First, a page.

Laconia Biker Week 2020 courtesy of

My love motorcycles and the biker lifestyle comes from the women in it, the great ride, and sounds of great bikes.

I built from that passion.

Our site is your site.

Use this swapmeet to buy and sell your favorite products and services. It’s a place that will protect sellers and buyers to make sure the item or service you are providing is paid for and received.

You want to post the best rides you ever had or maybe you are a group guide in the warm months. Post it as a service you provide.

As long as it is legal, and that includes biker wife swapping, with her permission of course, you can swap whatever you want.

For products & services we only charge 5% fee to sellers to use the site and keep it going which means our best customer service with people from the U.S.A.

Highlight your biker business or service without cost until you’re comfortable.

We are dedicated to making your time with us worthwhile and welcome any comments at

By this point the interest in being a biker, living the biker lifestyle has been in your bones since an hour ago or since you were born or came back from serving the military. Regardless of what is going on in the world, people have had the freedom to ride and don’t need an excuse to do it. It comes first!

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Use this site for all of it’s free features and if you need anything feel free to ask. I can customize the fee if you are selling $100,000 or more of products per month and can maintain that level a quarter at a time.

Use the site to highlight your favorite bikes you have painted or photographed.

Use the site to shout out to your favorite ladies or men. It’s your account. I want you to feel free to be yourself and vent stories or events. You’re bikers. You have things to say!

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25 Things Outsiders Dont Understand About Motorcycle Culture

Since it’s winter and riding isn’t an option, let’s spend the next couple of minutes escaping the rat-race by exploring the motorcycle culture.

The motorcycle culture is a mainstream society sub-culture that covers both a social community and a mode of transportation. The stereotype biker is a rebel who doesn’t live by society’s laws and norms, but instead has chosen to dedicate his life either to the club or to be an independent lone wolf.

That’s the main difference between car culture and motorcycle culture – this perceived degree of freedom. Whereas someone who owns a railroad is portrayed as a hardworking, blue-collar guy who saves his money to build the car of his dreams part by part, the biker seems to be this happy-go-lucky dude who wakes up hungover at a campsite and moves on to the next destination for some more partying.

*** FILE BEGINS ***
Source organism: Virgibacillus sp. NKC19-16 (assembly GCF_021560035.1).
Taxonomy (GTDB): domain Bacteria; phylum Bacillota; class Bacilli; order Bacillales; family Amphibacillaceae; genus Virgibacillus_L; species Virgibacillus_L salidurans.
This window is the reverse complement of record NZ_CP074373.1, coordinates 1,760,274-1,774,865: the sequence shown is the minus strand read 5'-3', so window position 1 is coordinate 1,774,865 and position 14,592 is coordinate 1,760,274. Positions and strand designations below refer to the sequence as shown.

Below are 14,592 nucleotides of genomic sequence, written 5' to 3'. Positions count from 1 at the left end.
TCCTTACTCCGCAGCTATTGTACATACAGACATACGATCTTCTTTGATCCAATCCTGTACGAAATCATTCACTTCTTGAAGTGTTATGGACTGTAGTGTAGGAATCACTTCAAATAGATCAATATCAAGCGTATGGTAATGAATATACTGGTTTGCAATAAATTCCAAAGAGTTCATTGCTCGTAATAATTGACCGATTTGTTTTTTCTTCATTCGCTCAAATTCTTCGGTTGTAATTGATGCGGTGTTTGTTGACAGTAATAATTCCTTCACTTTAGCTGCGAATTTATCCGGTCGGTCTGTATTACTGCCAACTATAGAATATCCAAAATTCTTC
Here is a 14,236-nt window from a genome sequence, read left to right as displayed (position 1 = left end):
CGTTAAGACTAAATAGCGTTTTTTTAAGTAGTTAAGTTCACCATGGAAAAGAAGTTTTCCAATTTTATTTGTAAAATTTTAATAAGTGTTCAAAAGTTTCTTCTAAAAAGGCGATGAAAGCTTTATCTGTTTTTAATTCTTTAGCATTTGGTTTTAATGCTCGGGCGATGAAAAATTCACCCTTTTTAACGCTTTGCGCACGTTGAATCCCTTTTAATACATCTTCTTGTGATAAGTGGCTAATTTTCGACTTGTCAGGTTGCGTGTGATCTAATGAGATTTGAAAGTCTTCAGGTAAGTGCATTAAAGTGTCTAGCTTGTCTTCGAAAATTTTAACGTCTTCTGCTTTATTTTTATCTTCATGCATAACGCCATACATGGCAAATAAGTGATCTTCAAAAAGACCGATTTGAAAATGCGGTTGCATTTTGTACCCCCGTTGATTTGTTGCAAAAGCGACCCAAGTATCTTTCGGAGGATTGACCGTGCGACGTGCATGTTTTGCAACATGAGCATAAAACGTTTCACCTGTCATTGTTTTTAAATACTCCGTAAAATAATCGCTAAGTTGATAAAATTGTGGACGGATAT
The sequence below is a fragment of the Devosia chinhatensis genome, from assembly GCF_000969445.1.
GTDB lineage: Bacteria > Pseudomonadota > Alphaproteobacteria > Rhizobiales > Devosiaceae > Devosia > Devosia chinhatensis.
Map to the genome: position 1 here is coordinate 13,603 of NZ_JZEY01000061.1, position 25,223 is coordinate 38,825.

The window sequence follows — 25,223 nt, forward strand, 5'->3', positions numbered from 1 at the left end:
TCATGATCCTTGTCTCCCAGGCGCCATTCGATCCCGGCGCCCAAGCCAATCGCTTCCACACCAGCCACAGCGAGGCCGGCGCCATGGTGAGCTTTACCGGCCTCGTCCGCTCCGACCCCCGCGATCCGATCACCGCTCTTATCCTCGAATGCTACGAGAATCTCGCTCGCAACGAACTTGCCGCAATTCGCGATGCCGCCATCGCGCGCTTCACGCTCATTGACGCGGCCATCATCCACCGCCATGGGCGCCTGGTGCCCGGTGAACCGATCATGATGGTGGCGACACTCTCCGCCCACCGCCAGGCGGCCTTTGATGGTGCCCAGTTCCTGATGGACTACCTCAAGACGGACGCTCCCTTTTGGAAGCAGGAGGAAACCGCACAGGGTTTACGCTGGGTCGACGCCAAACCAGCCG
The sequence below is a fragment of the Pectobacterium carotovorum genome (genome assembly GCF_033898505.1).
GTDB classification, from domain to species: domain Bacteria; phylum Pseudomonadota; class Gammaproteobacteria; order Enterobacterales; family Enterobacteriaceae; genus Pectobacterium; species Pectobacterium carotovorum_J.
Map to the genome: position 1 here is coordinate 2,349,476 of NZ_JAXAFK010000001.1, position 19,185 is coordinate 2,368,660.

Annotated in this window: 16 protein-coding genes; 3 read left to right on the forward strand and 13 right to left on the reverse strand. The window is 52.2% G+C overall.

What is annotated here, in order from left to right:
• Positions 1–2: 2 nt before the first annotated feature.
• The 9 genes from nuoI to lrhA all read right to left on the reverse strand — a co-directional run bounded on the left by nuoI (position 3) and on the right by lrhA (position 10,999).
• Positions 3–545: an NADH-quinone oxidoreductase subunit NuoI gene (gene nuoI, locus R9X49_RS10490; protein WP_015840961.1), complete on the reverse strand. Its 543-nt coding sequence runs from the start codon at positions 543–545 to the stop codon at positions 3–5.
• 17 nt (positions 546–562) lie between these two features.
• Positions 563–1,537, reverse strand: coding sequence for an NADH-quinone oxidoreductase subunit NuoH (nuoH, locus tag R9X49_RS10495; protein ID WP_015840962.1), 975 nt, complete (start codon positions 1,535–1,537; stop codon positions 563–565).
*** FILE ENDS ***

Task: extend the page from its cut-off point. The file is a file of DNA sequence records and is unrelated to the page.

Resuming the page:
In reality, very few motorcyclists have the opportunity to live life by the road’s unwritten rules, but we do throw a leg over the bike every chance we get… even if it’s just a ride to work. Yes, it’s true that motorcycles offer more freedom than a car, but not in the sense that we no longer have to adhere to society’s rules. It’s more like a temporary escape, letting us calm down and enjoy ourselves before having to go back to a rather mundane everyday life with all its sometimes pointless battles.

If you want to get home in one piece when riding a bike, you’ll have to be constantly vigilant. Always scanning the road for any dangers, reading the surrounding traffic, positioning yourself to see and be seen… there’s a lot going on at all times.

We take these things with us when we drive cars as well. And that’s when we realize how bad some other drivers are. Situations we have spotted several seconds ago seem to go unnoticed to most other drivers – until it’s too late.

Bikers have to some degree influenced fashion for decades with their cool leather jackets, boots, and worn-in jeans, just think of the coolness of Brando, McQueen, and The Fonz.

Lately, the world of high fashion has become influenced by bikers as well as they’ve taken notice of the alternative fabrics and styles, bringing the biker influence onto the wider culture. The black leather jacket, often associated with cruiser and custom bike riders has been popular for years, but not there are more racing and motocross derived items available to those who don’t ride.

Spend some time around a group of bikers, and you’re bound to hear some biker slang, and it’s not given that the average cager will understand what it all means.

You might know that an ol’ lady is a wife or longterm girlfriend, but if she’s just an acquaintance or friend riding pillion on the bike, the term back warmer or backpack is used. OMG does not mean ‘Oh My God,’ ‘apehangers’ are not found in a zoo, ‘church’ is not where you go on Sundays, ‘squids’ are not found in the ocean, and ‘weekend warriors’ are not true bikers.

A lot of outsiders think that all groups of leather-wearing motorcyclists are a gang, and most likely up to no good, this is as far from the truth as you can get. Yes, there are biker clubs that have a certain reputation, known as 1 percenters. This came about years ago after a gathering where it was said 99% of bikers behaved themselves, so the bad boys called themselves the other 1%… considering how many people ride, way less than 1% are part of these clubs.

Not only does riding a motorcycle burn calories, but it also gives the majority of our muscles a workout. It might seem like we’re just sitting on the seat, but in reality, we’re using our arms, legs, hips, lower back, and entire upper body in order to maintain the bike’s balance and counterbalance the weight.

Add all the tiny movements we do, and it turns out an hour of riding a bike will burn anywhere from 170 to 600 calories per hour. This will, of course, vary between riders, bikes, and speed, but no matter how you look at it it’s much more fun than going to the gym.